Buzzard’s December 5 entry is more about freedom of choice when it comes to menu items. As she says, income, religion, morals, and taste all enter into the decisions. Once again, not all would agree, but I do understand her point.  In Bali, a boy showed us a large fruit bat in a cage that would soon be on the dinner table. I didn’t eat bat, but we tried frog legs there. In Beijing, we ate at a restaurant that boasted various donkey dishes. I couldn’t get the image of Eeyore out of my mind, so we passed. But in Japan, we did use chopsticks to try the stir-fried, glazed grasshoppers that the locals offered. Crunchy on the outside; chewy on the inside. I haven’t ordered them since. by Dan Gogerty

Thursday, December 1, 2011

Ma Kettle Has a Tattoo: The Stereotype is Now the Exception


As a kid growing up on a farm in the 50s/60s, the only people I knew of with tattoos were WWII military vets.  And I can’t specifically picture the designs because nobody flaunted them back then. So when I read a recent blog from“Dairy Carrie” about farmers with tattoos, it reminded me that farmers are a diverse lot indeed. Her posting features some intricate designs—crosses, flowers, skull art--but the one that intrigued me the most is the tattoo wedding ring. It makes sense. My last sustained bout of farming was decades ago, a tour of duty on a hog farm between teaching jobs, and even though I wear only a small gold band on my finger, I still have the scar from when I caught the ring on the metal bar of a feed wagon and ripped my finger open.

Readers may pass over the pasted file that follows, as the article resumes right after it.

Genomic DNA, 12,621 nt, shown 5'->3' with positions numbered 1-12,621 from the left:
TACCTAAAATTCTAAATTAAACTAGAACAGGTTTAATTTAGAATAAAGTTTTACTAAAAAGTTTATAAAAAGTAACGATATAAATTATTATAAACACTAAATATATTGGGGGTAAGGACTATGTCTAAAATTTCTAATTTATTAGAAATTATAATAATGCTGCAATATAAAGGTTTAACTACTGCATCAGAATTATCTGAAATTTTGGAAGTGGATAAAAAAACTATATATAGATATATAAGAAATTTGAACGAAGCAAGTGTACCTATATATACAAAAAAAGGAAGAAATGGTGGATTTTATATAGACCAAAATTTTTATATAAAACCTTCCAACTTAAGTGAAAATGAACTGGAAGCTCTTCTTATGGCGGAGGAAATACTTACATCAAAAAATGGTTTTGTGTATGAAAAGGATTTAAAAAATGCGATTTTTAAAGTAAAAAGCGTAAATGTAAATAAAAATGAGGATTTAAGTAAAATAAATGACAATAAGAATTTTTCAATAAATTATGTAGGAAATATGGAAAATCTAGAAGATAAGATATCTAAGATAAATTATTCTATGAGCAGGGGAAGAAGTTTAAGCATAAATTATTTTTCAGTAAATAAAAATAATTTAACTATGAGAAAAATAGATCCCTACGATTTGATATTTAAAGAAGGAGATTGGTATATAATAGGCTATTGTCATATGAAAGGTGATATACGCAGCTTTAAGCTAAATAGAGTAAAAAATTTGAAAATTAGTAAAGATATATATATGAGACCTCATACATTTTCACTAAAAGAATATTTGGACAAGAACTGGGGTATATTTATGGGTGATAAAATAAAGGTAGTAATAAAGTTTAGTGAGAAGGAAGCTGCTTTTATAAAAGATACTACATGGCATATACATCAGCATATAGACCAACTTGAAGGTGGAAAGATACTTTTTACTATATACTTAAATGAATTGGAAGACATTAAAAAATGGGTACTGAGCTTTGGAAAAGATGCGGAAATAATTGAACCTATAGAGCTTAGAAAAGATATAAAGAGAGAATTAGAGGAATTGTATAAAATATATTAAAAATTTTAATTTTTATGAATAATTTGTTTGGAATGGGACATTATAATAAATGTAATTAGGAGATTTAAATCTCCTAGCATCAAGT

Dairy Carrie’s point was not about my farm safety practices; she opens up a forum for those who know that farmers aren’t all cut from the same mold. Green Acres reruns, corn seed ads on TV, and Grant Wood’s American Gothic may have convinced generations of city folk that farmers all wear denim, drive pick-ups, and chew tobacco, but even in my youth, farmers weren’t sun-wrinkled peas in a cultivated row of pods.